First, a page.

# Really dumb question

#### michael l

Feb 2, 2013
2
Hello
This is probably the simplest question ever posted here and I apologise to all you experts
The thing is I am developing a product which will incorporate one or more LED lamps and I want to find a way of trying various options such as size and colour of different lamps
So I went to Maplins, bought a selection of little packets of LED lamps, some wire and a load of AA batteries and started connecting them but and nothing happened, no sign of light whatsoever. So, I read on here somewhere that you need a resistor and so I went back to Maplins (has anyone ever tried asking any of their staff anything? "Dunno really" seems the default response to any question) and got some resistors and put one into the circuit but still nothing
Can anyone tell me how I can light an LED using one or more AA batteries
As I said a very dumb question but for me a complete and utter mystery!
Thanks for any help.

#### donkey

Feb 26, 2011
1,301
ok this is a 3 fold problem
first you may have blown the LEDs from too much current but you state there was absolutely no light so it might be a loose wire somewhere
second you bought some resistors..... what value? if its too low the LED may still blow even at 1.5 volts (standard AA voltage) or it may be too high limiting the current and not giving any current to the LED thus not letting it light. if you look up LED resistor calculator on google you may find a resistor value to suit you.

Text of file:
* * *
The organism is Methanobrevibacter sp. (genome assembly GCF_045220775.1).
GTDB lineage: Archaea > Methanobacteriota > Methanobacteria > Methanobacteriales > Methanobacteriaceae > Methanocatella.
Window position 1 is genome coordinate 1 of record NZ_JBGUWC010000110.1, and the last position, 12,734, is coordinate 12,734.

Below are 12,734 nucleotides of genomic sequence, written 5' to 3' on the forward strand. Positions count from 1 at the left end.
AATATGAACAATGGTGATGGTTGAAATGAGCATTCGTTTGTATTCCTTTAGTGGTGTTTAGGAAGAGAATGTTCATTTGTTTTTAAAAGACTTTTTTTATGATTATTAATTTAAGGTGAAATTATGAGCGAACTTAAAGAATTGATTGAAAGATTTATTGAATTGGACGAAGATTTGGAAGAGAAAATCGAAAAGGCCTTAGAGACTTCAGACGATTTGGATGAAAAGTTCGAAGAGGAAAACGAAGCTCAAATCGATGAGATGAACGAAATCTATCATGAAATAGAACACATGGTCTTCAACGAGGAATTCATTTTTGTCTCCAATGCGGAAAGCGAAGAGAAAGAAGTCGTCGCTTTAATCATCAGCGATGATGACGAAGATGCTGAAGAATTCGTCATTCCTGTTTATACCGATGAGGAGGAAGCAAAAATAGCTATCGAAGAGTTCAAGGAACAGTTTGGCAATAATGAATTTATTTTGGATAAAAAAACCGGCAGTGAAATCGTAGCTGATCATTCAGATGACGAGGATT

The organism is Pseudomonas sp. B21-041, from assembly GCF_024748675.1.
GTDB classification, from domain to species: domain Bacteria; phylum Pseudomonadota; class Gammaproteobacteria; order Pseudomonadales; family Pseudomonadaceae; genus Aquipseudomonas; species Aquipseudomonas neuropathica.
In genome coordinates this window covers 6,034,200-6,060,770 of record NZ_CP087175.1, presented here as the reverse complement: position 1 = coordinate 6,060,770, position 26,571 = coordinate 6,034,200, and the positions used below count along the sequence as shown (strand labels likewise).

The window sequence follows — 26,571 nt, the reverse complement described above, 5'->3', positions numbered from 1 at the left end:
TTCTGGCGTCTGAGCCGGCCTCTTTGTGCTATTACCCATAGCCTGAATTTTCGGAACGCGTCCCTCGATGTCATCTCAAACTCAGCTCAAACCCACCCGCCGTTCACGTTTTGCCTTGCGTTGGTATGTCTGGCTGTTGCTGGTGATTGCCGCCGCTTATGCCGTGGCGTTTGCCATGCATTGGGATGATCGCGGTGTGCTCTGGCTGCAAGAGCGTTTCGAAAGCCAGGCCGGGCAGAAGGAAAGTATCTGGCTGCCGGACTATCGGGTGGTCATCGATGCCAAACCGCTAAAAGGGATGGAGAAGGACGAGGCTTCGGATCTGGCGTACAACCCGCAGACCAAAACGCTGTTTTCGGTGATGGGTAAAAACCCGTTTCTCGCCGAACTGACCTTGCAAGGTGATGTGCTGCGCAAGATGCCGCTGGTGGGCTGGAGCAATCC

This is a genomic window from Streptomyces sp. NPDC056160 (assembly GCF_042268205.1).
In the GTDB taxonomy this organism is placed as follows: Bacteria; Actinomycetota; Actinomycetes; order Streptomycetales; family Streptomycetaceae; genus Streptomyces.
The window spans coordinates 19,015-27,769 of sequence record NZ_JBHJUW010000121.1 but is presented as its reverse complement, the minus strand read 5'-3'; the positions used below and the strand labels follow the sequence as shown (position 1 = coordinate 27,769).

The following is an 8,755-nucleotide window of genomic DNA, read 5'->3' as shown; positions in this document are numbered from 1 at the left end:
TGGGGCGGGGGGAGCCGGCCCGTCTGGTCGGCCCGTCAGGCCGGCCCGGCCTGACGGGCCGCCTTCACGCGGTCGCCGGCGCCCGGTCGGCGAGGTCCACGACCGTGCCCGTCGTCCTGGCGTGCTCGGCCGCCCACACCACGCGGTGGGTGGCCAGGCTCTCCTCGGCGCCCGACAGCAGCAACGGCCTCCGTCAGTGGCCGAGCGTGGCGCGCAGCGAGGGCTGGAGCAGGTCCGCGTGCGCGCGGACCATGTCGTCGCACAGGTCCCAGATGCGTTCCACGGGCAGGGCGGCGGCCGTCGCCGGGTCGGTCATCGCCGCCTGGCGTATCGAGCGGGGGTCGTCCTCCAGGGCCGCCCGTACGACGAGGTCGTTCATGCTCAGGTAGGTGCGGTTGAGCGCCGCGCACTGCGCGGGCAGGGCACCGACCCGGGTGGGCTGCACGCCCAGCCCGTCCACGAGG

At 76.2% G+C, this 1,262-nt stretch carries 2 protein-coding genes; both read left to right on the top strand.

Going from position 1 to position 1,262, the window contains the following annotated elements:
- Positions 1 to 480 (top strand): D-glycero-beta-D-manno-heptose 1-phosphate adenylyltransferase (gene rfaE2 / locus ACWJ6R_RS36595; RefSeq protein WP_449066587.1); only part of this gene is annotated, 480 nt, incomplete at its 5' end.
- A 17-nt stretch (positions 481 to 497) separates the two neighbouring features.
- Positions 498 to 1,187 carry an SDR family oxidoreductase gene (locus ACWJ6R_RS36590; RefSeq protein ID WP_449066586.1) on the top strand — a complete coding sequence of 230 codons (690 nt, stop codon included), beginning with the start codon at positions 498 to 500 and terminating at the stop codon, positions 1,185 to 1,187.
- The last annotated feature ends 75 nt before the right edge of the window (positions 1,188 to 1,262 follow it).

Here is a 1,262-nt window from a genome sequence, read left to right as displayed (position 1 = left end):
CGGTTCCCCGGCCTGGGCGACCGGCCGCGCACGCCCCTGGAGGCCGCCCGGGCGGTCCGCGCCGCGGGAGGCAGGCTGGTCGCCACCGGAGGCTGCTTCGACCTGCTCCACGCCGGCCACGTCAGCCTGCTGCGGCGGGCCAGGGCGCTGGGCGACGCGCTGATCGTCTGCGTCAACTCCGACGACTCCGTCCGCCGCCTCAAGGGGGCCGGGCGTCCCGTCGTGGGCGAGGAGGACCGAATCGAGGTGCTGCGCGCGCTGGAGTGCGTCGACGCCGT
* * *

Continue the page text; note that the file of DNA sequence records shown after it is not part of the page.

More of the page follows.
third you say LED "lamps" are these true LED's? or are they already constructed devices that simply need a few batteries to work? if the latter it may be a loose wire again.
oh and also check your battery is full, go to D batteries they last longer at same voltage.

#### BobK

Jan 5, 2010
7,682
If you give us a link to one of the LEDs you bought, we can tell you how to make it light up.

Bob

#### (*steve*)

##### ¡sǝpodᴉʇuɐ ǝɥʇ ɹɐǝɥd
Moderator
Jan 21, 2010
25,505
At first guess, I'd say you need (a) more than 1.5V (6V would be my choice) and the *right * value resistor (between 200 ohms and 1000 ohms would be OK for testing)

#### donkey

Feb 26, 2011
1,301
hey steve I see he said he used a "load of AA batteries". thats why I assumed he blew them... depending on how they were hooked up... the other side is he used 1.5v and hooked them up the wrong way hence no light.
thats something for the OP to remember. LED's ONLY work one way. if you get nothing one way try reversing the battery

#### michael l

Feb 2, 2013
2
Thank you!

I am very grateful to you all for taking the time to respond with this helpful advice
I am going away for a few days but will try to follow your advice when I get back on Thursday and may even bother you again if I am still stuck!

M
Replies
8
Views
1K
Paul Burridge
P
C
Replies
1
Views
759
alarman
A
Replies
3
Views
322
Replies
7
Views
1K
Replies
35
Views
972